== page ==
07/16/22 - posted by Paul Judge

McTeague: A Story of San Francisco, otherwise known as simply McTeague, was a very popular novel by Frank Norris. Norris was a writer during the Progressive era late 19th, early 20th Century of political muckraking and reform. His two other books The Octopus: A Story of California and The Pit: A Story of Chicago moved people to reform conditions set in those books.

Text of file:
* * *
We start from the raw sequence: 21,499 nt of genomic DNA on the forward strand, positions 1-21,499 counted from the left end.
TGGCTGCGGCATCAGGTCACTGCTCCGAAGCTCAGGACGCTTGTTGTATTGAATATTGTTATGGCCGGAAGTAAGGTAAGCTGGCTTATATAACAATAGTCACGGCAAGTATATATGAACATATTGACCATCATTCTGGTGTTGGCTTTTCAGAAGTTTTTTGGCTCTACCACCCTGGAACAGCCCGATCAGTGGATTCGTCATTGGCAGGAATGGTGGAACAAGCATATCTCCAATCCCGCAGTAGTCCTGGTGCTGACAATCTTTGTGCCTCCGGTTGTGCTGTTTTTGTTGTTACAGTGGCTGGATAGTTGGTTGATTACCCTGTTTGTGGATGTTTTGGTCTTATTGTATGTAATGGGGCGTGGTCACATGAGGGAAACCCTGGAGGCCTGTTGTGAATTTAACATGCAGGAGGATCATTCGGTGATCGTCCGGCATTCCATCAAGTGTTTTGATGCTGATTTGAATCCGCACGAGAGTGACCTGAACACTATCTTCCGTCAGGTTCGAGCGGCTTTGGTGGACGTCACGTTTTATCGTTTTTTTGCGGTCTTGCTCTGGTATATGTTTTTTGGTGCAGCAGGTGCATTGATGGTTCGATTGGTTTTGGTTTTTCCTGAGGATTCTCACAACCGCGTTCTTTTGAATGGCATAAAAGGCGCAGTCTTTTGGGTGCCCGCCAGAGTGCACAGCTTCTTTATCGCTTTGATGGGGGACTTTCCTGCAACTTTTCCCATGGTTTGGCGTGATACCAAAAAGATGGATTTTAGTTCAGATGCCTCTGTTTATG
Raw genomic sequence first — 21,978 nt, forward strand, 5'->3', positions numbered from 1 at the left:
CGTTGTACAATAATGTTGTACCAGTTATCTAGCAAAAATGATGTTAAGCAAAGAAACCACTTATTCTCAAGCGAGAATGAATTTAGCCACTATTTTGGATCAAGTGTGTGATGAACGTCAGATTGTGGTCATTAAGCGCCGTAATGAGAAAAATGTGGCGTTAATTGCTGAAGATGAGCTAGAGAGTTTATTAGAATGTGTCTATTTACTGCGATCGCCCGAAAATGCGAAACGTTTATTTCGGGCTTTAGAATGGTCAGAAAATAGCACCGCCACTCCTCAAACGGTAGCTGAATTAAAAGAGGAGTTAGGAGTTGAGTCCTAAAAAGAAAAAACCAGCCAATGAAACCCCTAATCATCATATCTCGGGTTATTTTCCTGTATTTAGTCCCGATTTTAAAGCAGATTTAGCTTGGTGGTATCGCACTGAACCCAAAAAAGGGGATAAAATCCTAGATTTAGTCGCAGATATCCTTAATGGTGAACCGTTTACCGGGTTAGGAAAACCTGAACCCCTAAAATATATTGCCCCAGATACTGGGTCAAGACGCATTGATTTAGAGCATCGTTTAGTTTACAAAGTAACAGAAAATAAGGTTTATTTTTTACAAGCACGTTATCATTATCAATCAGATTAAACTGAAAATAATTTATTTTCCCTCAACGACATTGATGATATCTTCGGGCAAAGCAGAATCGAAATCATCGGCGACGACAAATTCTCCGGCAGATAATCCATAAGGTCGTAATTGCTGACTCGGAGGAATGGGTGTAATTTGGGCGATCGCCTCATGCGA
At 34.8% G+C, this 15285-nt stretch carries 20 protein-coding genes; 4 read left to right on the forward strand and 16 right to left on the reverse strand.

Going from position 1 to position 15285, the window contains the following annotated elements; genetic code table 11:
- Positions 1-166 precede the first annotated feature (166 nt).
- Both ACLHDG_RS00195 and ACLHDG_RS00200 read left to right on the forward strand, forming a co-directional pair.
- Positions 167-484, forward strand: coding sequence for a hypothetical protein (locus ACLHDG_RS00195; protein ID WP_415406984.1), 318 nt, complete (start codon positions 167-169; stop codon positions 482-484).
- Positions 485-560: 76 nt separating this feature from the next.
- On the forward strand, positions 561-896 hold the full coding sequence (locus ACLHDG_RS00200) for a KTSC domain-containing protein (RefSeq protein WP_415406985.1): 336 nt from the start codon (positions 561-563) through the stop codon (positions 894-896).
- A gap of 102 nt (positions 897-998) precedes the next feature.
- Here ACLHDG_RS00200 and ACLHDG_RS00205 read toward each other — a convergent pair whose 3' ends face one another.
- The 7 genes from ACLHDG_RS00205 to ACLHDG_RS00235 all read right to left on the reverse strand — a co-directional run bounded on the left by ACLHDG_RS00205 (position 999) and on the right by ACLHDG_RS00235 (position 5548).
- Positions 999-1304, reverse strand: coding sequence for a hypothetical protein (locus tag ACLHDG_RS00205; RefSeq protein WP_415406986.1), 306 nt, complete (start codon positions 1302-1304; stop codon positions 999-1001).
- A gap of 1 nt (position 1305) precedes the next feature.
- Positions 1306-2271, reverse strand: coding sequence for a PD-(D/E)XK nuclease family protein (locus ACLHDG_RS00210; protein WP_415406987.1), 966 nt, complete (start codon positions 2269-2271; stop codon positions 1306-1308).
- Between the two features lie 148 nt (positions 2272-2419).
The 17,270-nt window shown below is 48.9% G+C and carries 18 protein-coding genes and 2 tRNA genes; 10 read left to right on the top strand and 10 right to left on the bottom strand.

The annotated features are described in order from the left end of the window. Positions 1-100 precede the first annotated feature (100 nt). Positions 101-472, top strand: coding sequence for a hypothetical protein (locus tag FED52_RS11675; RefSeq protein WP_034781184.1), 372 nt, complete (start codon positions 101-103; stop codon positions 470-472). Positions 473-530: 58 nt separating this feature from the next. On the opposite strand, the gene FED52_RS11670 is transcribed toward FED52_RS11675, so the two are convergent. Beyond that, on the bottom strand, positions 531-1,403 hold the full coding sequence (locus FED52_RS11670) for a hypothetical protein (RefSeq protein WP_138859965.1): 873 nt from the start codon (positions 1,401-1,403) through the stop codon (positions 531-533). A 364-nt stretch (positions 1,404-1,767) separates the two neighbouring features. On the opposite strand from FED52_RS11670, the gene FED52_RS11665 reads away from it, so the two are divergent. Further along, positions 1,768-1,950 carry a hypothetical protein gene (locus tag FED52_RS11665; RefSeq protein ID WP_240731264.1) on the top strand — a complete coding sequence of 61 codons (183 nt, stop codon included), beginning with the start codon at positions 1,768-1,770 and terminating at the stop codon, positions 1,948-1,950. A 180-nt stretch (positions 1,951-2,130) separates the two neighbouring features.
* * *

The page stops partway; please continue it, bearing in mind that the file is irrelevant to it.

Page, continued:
Erich von Stroheim directed the novel into film in 1924 titled ‘Greed’. Among film lovers Greed is considered one of the finest films of cinematic history ( I dunno, if ya see it bring lots of pillows!). As a child I heard my dad and uncles who grew up in the Western Addition thrillingly talk of watching street scenes filmed along Polk Street. The original film was 8.5 hours long but was released mostly in a 2.5 hour format. In the mid 1970s I saw a 4.5 hour version with my Dad who picked out and identified businesses, home owners, and settings of the film. There’s even a scene set at the Cliff House in a corner window by the lower esplanade walkway. In my sense of righteous local film history using a Sharpie pen I used to apply on the outside window frame “McTeague sat here!”. Some may remember the actress ZaSu Pitts as Trina Sieppe, McTeague’s wife who later performed in the 1950s in The Gale Storm Show: Oh, Susanna television show. Director Erich von Stroheim later in his career performed as Max, the bald, stern and stoic butler to Gloria Swanson's Norma Desmond in Billy Wilder's 1950 Hollywood classic, “Sunset Boulevard.”
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